Still, I thought because our new neighbor was a rabbi, my father would at least be pleased.   It surprised me when he didn’t accord Rabbi Cohen much respect. Instead, he said the rabbi “talked too much.”  Initially, I assumed the lack of reverence derived from the cleric’s relative youth, his mild southern twang or the related unlikelihood that a man of religion could come from Texas.   The subject of religion confused my seven-year-old self. Nowadays, I simply have a somewhat more detailed incomprehension of how people form and sustain their beliefs. After a year or two, I recognized my father’s lack of respect for Rabbi Cohen was not due solely to his personal attributes so much as to the hitherto unknown (to me) distinction between “reformed” and “conservative.” From overhearing my parents talk, particularly my father, it appeared that somewhere beneath Orthodox Judaism (too much) and Conservative Judaism (about right) was “Reformed Judaism,” representing “too little.” Rabbi Cohen led Beth David, the local reformed congregation.

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Civility reigned in our little corner of 50th Street, but not warmth. While the Cohen’s shared the driveway and their kitchen door stood just fifteen feet from ours, we never socialized. Besides his stated distaste for his chattiness, my father’s take on Rabbi Cohen was that he was not a “real” rabbi. Beth David stood in the literal and figurative shadow of the Conservative temple, Har Zion. The latter’s massive building was the long-time anchor of Wynnefield’s Jewish community. My impression growing up was that only presumed beatniks or unserious people belonged to Beth David, housed in a modest, former single-family residence.

“What’s so bad about Beth David?” I asked several times over the years.

“It’s reformed,” said my father.

“So?” I said.

“That’s not a real synagogue,” he said.

We never got farther than that. My father’s antipathy towards Reformed Judaism ran deep and shallow at the same time. He felt strongly about it, but couldn’t or wouldn’t articulate why. Though I was too young to press my father, his insistence for “authenticity” rang hollow. It was as though a person with absolutely no interest in baseball passionately hated the designated hitter rule.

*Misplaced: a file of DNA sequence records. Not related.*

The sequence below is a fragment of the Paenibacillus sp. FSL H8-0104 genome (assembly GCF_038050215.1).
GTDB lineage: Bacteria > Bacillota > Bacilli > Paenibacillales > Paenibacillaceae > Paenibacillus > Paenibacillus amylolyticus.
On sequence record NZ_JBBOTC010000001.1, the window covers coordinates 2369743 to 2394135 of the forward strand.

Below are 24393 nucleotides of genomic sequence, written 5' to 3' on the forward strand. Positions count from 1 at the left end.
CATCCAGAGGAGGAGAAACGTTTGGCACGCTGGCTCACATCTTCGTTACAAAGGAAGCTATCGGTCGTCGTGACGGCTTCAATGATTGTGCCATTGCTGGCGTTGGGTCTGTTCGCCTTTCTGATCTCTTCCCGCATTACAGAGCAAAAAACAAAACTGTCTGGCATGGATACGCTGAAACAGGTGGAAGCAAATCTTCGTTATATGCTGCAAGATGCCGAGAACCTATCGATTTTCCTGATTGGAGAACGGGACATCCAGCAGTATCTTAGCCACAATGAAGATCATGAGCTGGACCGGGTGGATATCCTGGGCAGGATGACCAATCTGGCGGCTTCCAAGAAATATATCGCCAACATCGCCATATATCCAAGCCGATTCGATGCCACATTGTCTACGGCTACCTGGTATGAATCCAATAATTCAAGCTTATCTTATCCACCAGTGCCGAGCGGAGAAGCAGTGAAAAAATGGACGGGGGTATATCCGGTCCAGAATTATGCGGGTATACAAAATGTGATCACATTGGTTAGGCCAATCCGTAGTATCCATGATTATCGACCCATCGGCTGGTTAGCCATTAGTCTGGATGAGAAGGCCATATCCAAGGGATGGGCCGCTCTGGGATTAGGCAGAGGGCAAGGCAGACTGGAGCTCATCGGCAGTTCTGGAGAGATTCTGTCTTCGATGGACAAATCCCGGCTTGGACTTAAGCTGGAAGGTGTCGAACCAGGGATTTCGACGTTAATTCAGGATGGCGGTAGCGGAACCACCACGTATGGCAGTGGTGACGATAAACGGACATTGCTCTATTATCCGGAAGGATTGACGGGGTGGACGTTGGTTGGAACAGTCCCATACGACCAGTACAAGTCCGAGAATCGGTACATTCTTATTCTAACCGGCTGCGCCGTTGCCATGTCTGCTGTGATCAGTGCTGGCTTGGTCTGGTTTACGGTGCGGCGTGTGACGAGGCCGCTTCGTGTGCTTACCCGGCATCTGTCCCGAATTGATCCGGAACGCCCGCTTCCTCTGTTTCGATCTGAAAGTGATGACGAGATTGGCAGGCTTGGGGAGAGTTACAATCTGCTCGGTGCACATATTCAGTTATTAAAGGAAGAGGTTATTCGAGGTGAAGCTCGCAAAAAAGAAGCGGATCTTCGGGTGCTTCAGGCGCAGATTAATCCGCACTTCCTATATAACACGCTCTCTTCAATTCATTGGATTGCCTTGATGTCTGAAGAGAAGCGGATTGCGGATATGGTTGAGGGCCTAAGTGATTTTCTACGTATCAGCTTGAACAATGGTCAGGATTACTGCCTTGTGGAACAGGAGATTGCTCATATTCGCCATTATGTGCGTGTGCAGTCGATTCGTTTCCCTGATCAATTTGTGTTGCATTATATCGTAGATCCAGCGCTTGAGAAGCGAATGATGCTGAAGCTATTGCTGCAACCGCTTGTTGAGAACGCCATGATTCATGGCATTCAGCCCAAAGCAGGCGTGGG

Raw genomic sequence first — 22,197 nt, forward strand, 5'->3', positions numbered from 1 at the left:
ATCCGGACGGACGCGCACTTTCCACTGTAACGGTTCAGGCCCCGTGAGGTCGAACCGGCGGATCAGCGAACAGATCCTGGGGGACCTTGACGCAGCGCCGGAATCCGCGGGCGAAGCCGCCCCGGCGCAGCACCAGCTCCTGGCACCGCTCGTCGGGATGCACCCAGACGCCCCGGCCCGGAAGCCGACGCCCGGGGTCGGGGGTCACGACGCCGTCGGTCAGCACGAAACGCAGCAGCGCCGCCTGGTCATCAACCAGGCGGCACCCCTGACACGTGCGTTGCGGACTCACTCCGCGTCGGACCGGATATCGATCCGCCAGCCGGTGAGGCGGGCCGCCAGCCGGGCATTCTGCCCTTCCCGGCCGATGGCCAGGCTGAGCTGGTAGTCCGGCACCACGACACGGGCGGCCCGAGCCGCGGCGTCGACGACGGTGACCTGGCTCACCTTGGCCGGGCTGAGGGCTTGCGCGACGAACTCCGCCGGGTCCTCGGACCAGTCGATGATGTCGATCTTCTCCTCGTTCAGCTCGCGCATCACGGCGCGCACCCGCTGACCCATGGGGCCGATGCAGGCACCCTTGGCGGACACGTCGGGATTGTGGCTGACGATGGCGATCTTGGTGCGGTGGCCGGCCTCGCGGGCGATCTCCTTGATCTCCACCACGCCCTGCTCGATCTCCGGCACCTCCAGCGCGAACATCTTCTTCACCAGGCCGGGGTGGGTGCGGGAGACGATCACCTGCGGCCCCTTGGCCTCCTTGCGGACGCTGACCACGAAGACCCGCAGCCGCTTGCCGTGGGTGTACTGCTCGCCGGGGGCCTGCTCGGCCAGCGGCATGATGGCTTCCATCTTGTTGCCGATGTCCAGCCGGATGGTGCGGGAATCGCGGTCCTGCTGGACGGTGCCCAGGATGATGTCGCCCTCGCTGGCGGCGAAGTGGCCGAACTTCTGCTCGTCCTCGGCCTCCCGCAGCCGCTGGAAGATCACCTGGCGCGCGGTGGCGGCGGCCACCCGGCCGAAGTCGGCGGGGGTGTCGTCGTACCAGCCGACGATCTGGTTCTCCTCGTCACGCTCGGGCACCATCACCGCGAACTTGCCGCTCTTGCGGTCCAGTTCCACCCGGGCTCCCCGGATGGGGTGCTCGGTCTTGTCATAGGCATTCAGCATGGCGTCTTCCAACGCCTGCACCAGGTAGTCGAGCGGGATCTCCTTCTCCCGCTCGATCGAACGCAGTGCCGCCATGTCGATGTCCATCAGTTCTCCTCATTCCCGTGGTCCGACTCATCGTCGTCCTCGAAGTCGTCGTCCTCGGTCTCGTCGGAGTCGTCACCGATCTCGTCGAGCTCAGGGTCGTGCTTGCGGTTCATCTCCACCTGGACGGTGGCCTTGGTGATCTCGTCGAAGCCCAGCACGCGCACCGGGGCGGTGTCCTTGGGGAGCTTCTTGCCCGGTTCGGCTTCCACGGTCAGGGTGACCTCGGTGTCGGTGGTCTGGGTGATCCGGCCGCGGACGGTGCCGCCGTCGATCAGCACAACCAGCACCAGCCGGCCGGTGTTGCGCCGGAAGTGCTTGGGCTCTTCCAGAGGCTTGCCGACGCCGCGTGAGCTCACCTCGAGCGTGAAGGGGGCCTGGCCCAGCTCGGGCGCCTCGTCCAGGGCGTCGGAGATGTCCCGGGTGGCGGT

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My only concerted exposure to our neighbors occurred during my last two years of high school. Their younger daughter enrolled in the Friends’ Academy, the same school I attended; thus, we carpooled every other week. Fortunately, no one paid attention to the arrival of cars at Friends’ Academy as they might have at the entrance to a large public school. As though it weren’t bad enough that my carpool partner was in third grade, Mrs. Cohen delivered me in a powder blue Corvair. I didn’t need Ralph Nadar to tell me that it was unsafe at any speed. It looked funny and smelled funny; I can only hope its fumes didn’t shorten my lifespan in a significant way.

I don’t recall specific discussions with Mrs. Cohen, but I think my parents’ indifference had taken its toll. She made no effort to interact and, being shy myself, the rides were awkward. I sat in the backseat while she tried to communicate with her daughter, an exceptionally silent little girl. After I left home for college, I rarely saw the Cohen’s again except to nod or wave to Esther across the driveway during occasional visits home. If I encountered Harry, we’d cheerfully discuss baseball, at least until his wife rushed him along to work or back inside the house.

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When I married at age thirty, we chose to have a rabbi perform the ceremony. I asked my father if I should ask Rabbi Cohen, since he was the only rabbi I knew. “Ecccchhh,” or a sound to that effect, replied my father.  The fact that he didn’t offer an explanation still puzzled me but certainly was consistent. As a result, we enlisted a “Rent-a-Rabbi” closer to where we lived. It’s purely speculation as to what Rabbi Cohen thought about my choice. Perhaps, he felt insulted. Perhaps, he didn’t think about it at all.

In any event, my parents remained neighbors with the Cohen’s for seven more years. By 1994, Har Zion had long since been converted to a Baptist Church and Beth David had become a daycare center. Rabbi Cohen was semi-retired. My father’s death occurred immediately upon moving. My mother asked Rabbi Cohen to lead the funeral service and deliver a eulogy. The rabbi’s performance was dignified and professional. Yet, it may not have been as heart-warming as the audience might have expected from a next-door neighbor of thirty years duration. In a sense, one could call the service “conservative.” In that way, the loquacious rabbi had the final word.